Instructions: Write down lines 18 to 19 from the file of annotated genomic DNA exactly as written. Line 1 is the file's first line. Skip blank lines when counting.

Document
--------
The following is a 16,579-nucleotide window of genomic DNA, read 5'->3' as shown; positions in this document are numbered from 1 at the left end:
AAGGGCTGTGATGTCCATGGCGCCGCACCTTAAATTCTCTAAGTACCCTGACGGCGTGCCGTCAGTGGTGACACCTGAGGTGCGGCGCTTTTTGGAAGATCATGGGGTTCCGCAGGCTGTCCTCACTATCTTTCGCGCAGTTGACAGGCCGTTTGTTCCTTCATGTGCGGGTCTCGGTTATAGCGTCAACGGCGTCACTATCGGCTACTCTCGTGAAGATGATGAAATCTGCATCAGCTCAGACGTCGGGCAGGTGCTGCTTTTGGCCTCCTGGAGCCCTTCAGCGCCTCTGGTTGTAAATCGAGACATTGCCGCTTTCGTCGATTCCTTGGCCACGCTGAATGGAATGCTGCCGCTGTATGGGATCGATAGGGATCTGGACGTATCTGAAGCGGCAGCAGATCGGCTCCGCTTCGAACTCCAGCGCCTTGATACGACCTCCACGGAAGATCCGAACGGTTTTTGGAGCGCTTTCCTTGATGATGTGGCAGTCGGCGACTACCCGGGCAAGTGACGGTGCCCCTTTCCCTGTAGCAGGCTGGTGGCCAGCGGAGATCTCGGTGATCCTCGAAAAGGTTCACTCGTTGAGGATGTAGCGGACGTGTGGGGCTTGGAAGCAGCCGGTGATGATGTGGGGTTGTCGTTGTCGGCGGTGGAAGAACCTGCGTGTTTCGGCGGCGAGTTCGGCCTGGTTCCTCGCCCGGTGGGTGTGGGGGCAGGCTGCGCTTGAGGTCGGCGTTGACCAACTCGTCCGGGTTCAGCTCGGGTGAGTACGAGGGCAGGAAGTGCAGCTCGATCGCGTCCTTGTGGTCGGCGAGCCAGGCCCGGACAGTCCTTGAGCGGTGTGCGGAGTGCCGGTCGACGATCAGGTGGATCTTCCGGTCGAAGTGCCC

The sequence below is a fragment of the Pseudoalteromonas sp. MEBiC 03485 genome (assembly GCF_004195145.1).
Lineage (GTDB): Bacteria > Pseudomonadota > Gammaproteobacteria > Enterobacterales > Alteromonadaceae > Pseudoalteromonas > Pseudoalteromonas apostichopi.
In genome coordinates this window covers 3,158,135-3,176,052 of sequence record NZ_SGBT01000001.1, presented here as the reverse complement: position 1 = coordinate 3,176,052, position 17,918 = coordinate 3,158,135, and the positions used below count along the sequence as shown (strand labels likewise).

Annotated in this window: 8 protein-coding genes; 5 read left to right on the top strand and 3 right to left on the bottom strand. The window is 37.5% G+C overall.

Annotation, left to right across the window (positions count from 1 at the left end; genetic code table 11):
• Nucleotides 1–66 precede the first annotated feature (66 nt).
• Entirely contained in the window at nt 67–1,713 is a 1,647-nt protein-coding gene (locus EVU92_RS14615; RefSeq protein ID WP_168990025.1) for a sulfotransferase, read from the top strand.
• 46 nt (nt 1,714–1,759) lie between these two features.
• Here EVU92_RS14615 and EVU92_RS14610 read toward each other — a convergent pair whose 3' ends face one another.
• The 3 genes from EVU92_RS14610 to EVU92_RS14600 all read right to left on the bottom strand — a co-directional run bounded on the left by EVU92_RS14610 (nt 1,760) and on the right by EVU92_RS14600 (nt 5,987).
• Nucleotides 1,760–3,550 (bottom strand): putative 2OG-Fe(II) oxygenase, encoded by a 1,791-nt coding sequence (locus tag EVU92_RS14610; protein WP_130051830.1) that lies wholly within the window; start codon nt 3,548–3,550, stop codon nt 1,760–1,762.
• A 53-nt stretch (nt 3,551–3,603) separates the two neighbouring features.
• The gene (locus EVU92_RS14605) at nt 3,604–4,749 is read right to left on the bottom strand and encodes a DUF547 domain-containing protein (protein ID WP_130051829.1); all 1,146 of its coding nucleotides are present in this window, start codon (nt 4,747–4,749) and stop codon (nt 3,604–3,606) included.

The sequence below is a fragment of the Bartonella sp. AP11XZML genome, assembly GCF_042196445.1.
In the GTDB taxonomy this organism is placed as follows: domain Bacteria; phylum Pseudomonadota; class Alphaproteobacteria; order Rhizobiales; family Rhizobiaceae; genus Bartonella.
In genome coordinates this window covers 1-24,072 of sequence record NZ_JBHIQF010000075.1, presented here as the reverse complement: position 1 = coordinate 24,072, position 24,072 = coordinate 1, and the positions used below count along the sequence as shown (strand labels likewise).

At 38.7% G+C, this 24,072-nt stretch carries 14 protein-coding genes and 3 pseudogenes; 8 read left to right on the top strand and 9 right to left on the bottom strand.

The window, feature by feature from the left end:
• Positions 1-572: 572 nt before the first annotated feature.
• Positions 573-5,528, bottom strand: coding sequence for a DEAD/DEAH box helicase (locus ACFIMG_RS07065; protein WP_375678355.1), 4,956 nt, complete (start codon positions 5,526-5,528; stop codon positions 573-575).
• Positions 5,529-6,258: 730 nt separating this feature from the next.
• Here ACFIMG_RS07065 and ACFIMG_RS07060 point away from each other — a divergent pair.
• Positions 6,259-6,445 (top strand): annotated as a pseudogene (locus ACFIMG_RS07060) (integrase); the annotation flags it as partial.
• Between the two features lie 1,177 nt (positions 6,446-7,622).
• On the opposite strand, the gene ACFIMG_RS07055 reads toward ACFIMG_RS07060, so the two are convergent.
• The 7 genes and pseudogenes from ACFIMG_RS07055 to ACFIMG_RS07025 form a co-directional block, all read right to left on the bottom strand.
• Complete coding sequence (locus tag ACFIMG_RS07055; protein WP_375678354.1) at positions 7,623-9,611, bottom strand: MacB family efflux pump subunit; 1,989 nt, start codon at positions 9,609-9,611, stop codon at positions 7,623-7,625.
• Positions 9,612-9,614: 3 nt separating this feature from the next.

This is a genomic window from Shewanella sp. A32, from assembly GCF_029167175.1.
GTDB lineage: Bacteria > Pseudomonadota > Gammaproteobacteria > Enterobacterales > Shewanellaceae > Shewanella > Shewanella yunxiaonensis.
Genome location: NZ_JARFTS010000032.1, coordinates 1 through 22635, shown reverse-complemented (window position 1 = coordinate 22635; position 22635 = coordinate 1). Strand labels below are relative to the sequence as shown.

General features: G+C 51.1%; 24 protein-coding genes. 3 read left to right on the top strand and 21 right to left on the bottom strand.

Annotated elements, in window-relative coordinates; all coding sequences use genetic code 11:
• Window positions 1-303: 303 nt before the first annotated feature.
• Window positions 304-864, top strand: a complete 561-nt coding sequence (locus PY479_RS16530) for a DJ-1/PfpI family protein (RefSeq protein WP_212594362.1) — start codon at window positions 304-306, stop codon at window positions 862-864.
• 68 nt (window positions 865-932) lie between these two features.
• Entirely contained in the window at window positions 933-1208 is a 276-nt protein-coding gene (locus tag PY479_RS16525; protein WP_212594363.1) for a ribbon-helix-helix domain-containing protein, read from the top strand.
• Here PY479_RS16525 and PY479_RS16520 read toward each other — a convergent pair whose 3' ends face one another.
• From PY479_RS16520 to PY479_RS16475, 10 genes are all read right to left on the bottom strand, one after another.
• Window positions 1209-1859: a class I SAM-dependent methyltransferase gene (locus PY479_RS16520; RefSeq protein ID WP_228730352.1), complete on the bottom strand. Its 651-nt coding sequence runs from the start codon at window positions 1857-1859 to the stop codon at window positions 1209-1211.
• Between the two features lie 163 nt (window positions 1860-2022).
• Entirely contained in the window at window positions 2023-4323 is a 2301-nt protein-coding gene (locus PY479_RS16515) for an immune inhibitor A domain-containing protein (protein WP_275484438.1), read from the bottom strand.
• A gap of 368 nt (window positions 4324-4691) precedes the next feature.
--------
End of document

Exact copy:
In genome coordinates this window covers 1-24,072 of sequence record NZ_JBHIQF010000075.1, presented here as the reverse complement: position 1 = coordinate 24,072, position 24,072 = coordinate 1, and the positions used below count along the sequence as shown (strand labels likewise).

At 38.7% G+C, this 24,072-nt stretch carries 14 protein-coding genes and 3 pseudogenes; 8 read left to right on the top strand and 9 right to left on the bottom strand.